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Tiems of India
14 May 2010
Mumbai, India

It was a nightmare that began with Mumbra housewife Sunaina’s dream of losing weight. She wanted to slim down in time for her husband’s annual trip home from Saudi Arabia–and quick–fixes seemed the best bet.

“A friend suggested ayurvedic pills for Rs 100 a month,” says the 35–year mother of two. Two weeks into the twice–a–day concoction and Sunaina’s world seemed to be crumbling. “I couldn’t walk more than five steps. I needed to breathe through my mouth,” says Sunaina.

Such stories are rampant even while fake doctor Munir Khan surrendered to the police on Wednesday after duping thousands with his magic cure for all ailments under the sun. Many relatives and cancer patients had testified in the run–up to the quack’s arrest. More recently actor Aryan Vaid confessed that anti–balding pills threw his hormonal system out of gear, underlining the lure of so–called magic cures for Mumbaikars.

Cardiologist Manjeet Juneja, who has been treating Sunaina since the nightmare a year back, says the drugs had brought her heart’s pumping action down to 15%. “Her thyriod glands were affected as was her heart. Clearly, the slimming drug had cost her dearly,” he adds.

Sunaina’s heart function has now gone up to 45% but some concerns still remain. “My kidneys seem to be working below par,” she says. Dr Juneja admits there is no way of knowing if the drugs have left a permanent scar on her heart.

But ‘desi’ magic cures are not alone in causing health problems. Opera House resident Priya took foreign–made slimming pills prescribed by a doctor from a five–star hospital. But she started having palpitations and hallucinations within a few days. The drugs she was prescribed have since been banned by the US FDA for its side–effects on the thyroid gland.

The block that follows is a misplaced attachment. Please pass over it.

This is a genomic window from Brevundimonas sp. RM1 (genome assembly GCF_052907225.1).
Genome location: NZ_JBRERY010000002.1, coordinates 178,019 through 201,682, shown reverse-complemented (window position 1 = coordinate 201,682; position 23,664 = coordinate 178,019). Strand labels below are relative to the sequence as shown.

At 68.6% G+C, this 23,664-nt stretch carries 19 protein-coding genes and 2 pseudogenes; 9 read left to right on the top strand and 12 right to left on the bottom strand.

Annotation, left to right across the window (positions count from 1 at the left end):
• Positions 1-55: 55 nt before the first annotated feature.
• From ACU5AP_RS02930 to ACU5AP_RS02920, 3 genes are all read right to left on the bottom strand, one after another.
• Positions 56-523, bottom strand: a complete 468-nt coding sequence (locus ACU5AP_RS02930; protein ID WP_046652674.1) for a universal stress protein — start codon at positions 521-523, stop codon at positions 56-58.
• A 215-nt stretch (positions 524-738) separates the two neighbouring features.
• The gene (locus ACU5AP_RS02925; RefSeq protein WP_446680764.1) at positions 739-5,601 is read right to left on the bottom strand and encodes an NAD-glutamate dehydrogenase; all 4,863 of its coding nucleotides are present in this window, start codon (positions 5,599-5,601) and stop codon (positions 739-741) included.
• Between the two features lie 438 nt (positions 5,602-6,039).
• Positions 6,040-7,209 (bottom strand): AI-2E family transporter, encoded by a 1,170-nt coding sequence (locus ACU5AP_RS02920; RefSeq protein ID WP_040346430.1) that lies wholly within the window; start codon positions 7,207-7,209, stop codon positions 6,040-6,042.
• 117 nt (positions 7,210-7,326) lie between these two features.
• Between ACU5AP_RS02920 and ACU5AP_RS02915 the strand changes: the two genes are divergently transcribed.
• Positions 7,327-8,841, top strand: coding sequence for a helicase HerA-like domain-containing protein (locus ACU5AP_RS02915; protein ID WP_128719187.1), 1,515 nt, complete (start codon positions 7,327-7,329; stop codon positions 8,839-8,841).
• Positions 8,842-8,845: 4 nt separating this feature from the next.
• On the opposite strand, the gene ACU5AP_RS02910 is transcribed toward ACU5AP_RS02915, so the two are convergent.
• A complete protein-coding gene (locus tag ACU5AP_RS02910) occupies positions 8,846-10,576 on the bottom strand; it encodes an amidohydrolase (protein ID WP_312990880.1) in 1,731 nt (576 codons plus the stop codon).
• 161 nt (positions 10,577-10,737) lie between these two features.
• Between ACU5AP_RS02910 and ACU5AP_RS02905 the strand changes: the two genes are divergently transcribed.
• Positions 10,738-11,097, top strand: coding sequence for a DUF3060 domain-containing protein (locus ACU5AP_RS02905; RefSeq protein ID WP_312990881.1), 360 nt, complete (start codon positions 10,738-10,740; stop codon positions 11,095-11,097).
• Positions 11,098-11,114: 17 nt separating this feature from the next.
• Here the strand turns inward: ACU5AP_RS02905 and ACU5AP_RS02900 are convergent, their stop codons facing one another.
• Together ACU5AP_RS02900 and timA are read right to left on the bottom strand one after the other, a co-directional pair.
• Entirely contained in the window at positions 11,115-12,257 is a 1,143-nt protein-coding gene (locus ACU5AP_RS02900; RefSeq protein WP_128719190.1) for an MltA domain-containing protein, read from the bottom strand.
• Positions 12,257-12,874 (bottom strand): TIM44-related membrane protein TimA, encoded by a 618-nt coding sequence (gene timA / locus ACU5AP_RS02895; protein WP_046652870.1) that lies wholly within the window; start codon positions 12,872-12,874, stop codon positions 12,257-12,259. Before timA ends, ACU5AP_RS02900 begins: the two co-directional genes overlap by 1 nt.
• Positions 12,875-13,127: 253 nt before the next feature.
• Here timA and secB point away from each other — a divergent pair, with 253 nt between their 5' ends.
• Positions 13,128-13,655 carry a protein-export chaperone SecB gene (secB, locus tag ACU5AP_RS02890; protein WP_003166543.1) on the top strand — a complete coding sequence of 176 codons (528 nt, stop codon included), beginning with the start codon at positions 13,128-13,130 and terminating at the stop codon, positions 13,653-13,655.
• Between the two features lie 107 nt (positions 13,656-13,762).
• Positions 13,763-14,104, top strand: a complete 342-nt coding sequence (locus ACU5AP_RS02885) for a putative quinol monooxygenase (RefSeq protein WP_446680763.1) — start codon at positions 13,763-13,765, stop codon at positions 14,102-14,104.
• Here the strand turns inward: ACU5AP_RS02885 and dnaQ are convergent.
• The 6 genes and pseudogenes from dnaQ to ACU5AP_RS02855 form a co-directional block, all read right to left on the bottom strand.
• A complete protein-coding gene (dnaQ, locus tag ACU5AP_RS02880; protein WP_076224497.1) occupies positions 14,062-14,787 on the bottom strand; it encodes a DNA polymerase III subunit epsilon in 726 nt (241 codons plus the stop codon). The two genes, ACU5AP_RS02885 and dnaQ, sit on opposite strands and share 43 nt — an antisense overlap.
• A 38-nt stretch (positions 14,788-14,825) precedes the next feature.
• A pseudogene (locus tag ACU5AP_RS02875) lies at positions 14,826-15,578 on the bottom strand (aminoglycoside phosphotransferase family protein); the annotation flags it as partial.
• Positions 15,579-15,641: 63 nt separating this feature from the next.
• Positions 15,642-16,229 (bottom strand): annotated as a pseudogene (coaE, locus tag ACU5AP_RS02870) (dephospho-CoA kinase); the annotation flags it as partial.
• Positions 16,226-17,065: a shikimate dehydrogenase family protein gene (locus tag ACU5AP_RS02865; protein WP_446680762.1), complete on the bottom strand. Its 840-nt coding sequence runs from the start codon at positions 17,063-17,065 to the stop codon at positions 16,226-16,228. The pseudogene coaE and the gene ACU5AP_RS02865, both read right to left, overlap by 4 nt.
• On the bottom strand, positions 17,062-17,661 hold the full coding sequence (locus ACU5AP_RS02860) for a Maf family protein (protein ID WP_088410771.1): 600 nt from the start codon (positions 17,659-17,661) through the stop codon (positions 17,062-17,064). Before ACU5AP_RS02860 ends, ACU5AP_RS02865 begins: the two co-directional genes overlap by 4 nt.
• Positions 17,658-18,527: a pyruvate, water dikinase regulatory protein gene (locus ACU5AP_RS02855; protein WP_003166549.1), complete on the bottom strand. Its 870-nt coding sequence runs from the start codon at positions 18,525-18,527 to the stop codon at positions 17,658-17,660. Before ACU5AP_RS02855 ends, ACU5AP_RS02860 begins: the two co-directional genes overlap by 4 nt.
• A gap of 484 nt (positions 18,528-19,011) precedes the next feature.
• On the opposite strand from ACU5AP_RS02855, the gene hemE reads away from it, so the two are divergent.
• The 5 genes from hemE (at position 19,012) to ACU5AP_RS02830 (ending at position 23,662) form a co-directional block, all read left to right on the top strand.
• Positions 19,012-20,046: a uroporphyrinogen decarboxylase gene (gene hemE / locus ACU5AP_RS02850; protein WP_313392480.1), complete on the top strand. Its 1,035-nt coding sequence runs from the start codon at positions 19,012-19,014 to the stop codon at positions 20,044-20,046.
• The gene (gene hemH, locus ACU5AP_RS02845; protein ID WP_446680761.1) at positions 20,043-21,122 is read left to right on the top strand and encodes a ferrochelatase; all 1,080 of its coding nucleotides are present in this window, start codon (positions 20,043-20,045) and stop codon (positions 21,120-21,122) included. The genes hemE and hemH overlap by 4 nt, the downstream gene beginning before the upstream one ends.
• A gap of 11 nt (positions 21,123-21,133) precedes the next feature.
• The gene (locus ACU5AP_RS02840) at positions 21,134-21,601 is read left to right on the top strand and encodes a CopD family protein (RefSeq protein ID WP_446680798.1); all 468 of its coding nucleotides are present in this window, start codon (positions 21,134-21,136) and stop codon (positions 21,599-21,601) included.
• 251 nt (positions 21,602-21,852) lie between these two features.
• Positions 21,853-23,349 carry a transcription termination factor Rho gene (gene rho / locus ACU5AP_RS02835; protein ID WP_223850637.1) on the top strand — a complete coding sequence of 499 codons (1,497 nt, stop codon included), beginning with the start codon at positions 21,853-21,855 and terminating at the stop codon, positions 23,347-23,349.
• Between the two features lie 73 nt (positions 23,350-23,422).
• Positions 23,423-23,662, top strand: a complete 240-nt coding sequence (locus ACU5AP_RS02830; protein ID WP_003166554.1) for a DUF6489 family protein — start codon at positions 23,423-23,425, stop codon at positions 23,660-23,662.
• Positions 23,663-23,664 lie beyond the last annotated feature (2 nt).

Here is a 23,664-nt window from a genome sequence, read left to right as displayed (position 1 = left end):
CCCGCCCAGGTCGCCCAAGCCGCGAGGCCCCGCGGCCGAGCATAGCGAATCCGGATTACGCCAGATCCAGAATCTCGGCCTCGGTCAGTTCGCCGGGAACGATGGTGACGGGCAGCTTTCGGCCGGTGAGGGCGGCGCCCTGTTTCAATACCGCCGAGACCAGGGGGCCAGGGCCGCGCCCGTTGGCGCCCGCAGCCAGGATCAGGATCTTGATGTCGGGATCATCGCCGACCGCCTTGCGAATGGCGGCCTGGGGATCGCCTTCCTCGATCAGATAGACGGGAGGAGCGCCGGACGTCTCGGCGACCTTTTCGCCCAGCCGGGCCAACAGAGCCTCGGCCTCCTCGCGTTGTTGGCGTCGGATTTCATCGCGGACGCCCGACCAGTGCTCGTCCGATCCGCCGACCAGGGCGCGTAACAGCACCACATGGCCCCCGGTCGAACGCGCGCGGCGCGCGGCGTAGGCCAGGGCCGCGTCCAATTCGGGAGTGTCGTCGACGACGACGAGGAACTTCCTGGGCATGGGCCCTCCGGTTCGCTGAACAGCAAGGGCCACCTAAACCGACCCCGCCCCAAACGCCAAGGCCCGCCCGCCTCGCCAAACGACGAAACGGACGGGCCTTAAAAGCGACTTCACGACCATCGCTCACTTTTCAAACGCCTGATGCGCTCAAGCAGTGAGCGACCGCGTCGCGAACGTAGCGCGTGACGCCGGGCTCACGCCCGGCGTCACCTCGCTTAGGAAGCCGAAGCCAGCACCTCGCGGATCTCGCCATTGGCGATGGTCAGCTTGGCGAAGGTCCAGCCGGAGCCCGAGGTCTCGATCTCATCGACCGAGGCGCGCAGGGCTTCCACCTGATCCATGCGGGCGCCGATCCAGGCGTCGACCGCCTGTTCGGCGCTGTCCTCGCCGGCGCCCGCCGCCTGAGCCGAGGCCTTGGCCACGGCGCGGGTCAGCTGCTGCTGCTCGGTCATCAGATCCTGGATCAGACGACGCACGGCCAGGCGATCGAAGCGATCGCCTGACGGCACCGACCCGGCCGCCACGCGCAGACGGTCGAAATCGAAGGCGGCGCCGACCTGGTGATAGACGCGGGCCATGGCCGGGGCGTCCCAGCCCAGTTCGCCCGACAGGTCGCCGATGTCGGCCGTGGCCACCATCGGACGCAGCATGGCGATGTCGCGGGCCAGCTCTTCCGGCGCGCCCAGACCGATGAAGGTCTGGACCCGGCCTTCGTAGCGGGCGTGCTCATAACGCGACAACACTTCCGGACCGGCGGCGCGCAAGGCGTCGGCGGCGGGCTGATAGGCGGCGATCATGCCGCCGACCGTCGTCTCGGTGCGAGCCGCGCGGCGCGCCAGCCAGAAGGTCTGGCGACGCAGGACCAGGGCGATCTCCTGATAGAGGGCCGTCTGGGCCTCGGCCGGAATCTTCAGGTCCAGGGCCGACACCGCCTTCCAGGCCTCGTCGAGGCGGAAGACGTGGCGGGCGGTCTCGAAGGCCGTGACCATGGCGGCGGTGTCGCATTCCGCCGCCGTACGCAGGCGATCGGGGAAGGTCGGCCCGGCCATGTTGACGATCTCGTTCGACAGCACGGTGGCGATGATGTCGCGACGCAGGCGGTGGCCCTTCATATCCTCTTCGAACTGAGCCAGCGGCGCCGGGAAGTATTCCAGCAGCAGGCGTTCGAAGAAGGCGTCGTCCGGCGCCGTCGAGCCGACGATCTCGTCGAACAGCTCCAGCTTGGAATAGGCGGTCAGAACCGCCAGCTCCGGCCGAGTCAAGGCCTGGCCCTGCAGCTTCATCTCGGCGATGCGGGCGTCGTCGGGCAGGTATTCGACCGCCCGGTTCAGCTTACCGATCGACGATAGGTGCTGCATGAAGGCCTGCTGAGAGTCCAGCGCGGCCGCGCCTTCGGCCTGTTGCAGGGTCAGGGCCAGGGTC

Why do people take such drugs without proper verification? “People with chronic diseases such as cancer tend to take alternative therapies. While there is nothing wrong with that, the patients have to realise that they have to go to the right doctors and seek the right dosages before starting on them,” says Dr Urmilla Thatte, head of the pharmocology department of KEM Hospital.

In fact, her department found that drugs taken by 25% of the patients who report adverse reactions have problematic elements. Some poorly prepared ayurvedic medicines, for instance, are found to have traces of heavy metals such as lead and arsenic. “Having said that, one has to admit that patients are nowadays more aware about drug toxicity than before,” she adds.

Nephrologist Dr Madan Bahadur says 20% of the patients with kidney failure have had some brush with so–called ayurvedic drugs that are nothing but poorly brewed concoctions.

“There are two kinds of patients in this category. One group comprises those directly affected by bad, socalled ayurvedic preoparations. The second group is kidney–failure patients who seek alternative therapies and progress to the endstage kidney disease at least two years before time,” says Dr Bahadur.

In fact, Dr Bahadur and his team at Jaslok Hospital published the first medical paper linking spurious ayurvedic medicines with a patient’s kidney failure.

Issues of Concern
Anything for a Cure
Issues of Concern
Positive Steps
Positive Steps
The government is drawing up an Ayurvedic pharmucopia that will detail formulations and dosages for all ayurvedic medicines

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